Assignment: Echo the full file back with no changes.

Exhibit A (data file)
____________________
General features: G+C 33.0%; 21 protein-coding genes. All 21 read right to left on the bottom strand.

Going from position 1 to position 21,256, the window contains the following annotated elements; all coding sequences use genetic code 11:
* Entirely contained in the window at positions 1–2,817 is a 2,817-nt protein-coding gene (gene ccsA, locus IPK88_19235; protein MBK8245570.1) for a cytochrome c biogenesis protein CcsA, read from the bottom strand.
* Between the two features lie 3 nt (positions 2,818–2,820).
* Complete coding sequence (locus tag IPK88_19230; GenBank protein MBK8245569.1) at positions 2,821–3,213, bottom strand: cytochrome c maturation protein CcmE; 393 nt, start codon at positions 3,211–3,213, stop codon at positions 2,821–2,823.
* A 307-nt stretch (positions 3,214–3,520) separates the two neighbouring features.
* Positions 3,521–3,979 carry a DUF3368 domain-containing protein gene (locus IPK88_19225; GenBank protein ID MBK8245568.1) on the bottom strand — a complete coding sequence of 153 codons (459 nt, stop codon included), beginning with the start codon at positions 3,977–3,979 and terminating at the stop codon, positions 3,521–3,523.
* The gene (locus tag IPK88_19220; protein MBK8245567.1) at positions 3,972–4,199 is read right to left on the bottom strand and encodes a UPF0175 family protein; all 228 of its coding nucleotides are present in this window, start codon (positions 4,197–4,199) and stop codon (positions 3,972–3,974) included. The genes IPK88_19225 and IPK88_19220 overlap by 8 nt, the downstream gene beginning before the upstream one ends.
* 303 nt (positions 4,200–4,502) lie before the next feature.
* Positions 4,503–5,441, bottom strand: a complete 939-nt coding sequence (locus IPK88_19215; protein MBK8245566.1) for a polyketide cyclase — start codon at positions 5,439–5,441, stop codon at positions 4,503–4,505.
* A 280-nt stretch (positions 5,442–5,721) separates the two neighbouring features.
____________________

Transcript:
General features: G+C 33.0%; 21 protein-coding genes. All 21 read right to left on the bottom strand.

Going from position 1 to position 21,256, the window contains the following annotated elements; all coding sequences use genetic code 11:
* Entirely contained in the window at positions 1–2,817 is a 2,817-nt protein-coding gene (gene ccsA, locus IPK88_19235; protein MBK8245570.1) for a cytochrome c biogenesis protein CcsA, read from the bottom strand.
* Between the two features lie 3 nt (positions 2,818–2,820).
* Complete coding sequence (locus tag IPK88_19230; GenBank protein MBK8245569.1) at positions 2,821–3,213, bottom strand: cytochrome c maturation protein CcmE; 393 nt, start codon at positions 3,211–3,213, stop codon at positions 2,821–2,823.
* A 307-nt stretch (positions 3,214–3,520) separates the two neighbouring features.
* Positions 3,521–3,979 carry a DUF3368 domain-containing protein gene (locus IPK88_19225; GenBank protein ID MBK8245568.1) on the bottom strand — a complete coding sequence of 153 codons (459 nt, stop codon included), beginning with the start codon at positions 3,977–3,979 and terminating at the stop codon, positions 3,521–3,523.
* The gene (locus tag IPK88_19220; protein MBK8245567.1) at positions 3,972–4,199 is read right to left on the bottom strand and encodes a UPF0175 family protein; all 228 of its coding nucleotides are present in this window, start codon (positions 4,197–4,199) and stop codon (positions 3,972–3,974) included. The genes IPK88_19225 and IPK88_19220 overlap by 8 nt, the downstream gene beginning before the upstream one ends.
* 303 nt (positions 4,200–4,502) lie before the next feature.
* Positions 4,503–5,441, bottom strand: a complete 939-nt coding sequence (locus IPK88_19215; protein MBK8245566.1) for a polyketide cyclase — start codon at positions 5,439–5,441, stop codon at positions 4,503–4,505.
* A 280-nt stretch (positions 5,442–5,721) separates the two neighbouring features.